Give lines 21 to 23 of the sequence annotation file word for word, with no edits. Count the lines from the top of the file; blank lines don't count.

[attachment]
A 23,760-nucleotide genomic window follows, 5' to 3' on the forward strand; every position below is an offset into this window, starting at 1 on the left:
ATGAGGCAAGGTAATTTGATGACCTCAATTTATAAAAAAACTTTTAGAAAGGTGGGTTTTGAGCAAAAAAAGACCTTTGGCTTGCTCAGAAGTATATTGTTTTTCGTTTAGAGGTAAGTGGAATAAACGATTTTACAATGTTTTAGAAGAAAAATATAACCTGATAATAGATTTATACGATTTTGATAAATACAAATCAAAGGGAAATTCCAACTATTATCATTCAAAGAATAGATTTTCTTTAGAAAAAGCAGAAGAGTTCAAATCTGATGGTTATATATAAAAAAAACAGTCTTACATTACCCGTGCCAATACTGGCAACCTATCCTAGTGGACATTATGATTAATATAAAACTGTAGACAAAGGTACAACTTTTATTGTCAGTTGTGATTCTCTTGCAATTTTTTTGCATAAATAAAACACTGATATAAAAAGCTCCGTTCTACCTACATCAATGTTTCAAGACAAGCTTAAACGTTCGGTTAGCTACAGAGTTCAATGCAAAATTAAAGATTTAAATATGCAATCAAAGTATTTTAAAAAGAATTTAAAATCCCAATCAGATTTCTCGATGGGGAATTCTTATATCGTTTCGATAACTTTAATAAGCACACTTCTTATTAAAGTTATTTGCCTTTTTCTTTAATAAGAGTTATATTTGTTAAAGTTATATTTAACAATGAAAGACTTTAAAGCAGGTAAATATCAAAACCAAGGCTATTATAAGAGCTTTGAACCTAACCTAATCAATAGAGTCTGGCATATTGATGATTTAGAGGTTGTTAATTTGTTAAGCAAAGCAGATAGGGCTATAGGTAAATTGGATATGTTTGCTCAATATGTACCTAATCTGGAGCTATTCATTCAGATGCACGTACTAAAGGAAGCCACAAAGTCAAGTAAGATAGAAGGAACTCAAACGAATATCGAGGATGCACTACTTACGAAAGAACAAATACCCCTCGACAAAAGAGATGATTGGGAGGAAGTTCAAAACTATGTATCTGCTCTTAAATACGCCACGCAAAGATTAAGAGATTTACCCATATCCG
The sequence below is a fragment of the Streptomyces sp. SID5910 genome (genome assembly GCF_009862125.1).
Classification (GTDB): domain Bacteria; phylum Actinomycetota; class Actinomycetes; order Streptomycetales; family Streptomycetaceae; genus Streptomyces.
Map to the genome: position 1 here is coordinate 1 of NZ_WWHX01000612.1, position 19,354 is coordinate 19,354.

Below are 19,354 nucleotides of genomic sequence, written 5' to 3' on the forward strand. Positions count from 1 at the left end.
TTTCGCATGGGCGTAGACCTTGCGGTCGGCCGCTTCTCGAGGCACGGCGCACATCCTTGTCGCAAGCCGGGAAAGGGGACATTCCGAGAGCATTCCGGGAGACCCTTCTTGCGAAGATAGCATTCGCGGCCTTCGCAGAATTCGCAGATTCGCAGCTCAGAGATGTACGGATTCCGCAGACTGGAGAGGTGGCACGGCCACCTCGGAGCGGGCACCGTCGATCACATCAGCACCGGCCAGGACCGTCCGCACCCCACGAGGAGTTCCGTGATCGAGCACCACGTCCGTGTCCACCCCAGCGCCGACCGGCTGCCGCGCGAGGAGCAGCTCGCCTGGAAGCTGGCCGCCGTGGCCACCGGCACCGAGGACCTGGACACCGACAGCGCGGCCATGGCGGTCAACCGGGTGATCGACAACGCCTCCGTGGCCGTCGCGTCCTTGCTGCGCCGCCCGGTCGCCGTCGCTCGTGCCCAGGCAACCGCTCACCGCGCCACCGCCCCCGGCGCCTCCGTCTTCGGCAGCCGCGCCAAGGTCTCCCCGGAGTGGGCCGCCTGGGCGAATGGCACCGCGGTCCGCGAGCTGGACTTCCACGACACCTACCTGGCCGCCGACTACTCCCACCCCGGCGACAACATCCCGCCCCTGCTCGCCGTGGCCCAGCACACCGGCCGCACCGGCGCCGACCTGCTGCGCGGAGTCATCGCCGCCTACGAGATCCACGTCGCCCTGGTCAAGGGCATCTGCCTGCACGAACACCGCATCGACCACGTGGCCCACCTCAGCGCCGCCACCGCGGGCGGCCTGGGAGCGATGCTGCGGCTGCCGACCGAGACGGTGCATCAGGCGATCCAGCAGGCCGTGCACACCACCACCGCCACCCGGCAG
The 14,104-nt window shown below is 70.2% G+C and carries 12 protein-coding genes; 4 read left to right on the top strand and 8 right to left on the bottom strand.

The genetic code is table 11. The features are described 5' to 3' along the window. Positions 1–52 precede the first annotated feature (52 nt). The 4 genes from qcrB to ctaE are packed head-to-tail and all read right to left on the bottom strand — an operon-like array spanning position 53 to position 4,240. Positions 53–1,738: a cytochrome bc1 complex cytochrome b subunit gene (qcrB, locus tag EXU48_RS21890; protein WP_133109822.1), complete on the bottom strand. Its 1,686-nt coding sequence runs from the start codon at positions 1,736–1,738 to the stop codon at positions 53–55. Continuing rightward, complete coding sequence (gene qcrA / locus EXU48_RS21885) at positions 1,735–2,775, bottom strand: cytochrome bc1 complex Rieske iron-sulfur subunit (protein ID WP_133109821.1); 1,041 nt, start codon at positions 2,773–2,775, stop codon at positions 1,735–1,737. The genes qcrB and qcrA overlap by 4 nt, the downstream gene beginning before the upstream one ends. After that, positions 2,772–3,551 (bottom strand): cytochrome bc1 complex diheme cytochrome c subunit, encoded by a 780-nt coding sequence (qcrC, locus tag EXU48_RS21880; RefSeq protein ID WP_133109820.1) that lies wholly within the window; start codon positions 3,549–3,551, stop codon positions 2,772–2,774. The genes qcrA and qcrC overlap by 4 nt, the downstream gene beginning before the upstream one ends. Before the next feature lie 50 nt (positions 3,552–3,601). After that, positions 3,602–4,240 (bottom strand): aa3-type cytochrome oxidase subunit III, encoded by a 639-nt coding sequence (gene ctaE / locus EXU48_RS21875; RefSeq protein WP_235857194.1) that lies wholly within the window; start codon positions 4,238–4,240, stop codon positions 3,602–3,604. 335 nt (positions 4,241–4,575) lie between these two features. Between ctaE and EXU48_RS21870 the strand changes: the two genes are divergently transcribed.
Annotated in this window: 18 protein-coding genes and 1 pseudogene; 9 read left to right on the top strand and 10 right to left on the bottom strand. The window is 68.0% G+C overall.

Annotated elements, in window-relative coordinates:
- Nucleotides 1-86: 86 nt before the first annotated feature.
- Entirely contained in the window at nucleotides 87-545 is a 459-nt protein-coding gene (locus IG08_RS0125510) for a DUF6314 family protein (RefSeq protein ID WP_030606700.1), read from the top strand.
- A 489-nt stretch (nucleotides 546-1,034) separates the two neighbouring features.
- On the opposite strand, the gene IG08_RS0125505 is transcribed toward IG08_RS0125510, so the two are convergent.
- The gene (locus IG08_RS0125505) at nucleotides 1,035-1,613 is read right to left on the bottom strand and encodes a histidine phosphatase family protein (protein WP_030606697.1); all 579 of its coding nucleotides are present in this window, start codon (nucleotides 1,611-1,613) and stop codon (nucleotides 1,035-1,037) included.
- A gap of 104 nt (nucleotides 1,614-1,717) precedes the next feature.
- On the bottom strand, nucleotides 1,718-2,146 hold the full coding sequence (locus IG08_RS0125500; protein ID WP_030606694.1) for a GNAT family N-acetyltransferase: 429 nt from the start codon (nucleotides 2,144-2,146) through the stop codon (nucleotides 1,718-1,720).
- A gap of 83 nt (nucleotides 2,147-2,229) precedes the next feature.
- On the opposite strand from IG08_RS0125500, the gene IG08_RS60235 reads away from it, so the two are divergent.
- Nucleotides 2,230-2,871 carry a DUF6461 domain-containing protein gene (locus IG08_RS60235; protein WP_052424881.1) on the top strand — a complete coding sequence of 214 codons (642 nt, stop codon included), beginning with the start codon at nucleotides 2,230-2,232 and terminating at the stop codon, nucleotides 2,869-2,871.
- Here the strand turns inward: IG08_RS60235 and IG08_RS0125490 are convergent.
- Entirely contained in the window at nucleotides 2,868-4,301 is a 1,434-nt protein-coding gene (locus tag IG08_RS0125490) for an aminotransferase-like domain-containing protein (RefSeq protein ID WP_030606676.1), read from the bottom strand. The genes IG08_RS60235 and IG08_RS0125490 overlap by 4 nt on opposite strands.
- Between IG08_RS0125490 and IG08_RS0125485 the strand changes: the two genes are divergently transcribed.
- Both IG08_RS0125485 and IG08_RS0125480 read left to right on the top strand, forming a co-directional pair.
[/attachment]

- Nucleotides 2,230-2,871 carry a DUF6461 domain-containing protein gene (locus IG08_RS60235; protein WP_052424881.1) on the top strand — a complete coding sequence of 214 codons (642 nt, stop codon included), beginning with the start codon at nucleotides 2,230-2,232 and terminating at the stop codon, nucleotides 2,869-2,871.
- Here the strand turns inward: IG08_RS60235 and IG08_RS0125490 are convergent.
- Entirely contained in the window at nucleotides 2,868-4,301 is a 1,434-nt protein-coding gene (locus tag IG08_RS0125490) for an aminotransferase-like domain-containing protein (RefSeq protein ID WP_030606676.1), read from the bottom strand. The genes IG08_RS60235 and IG08_RS0125490 overlap by 4 nt on opposite strands.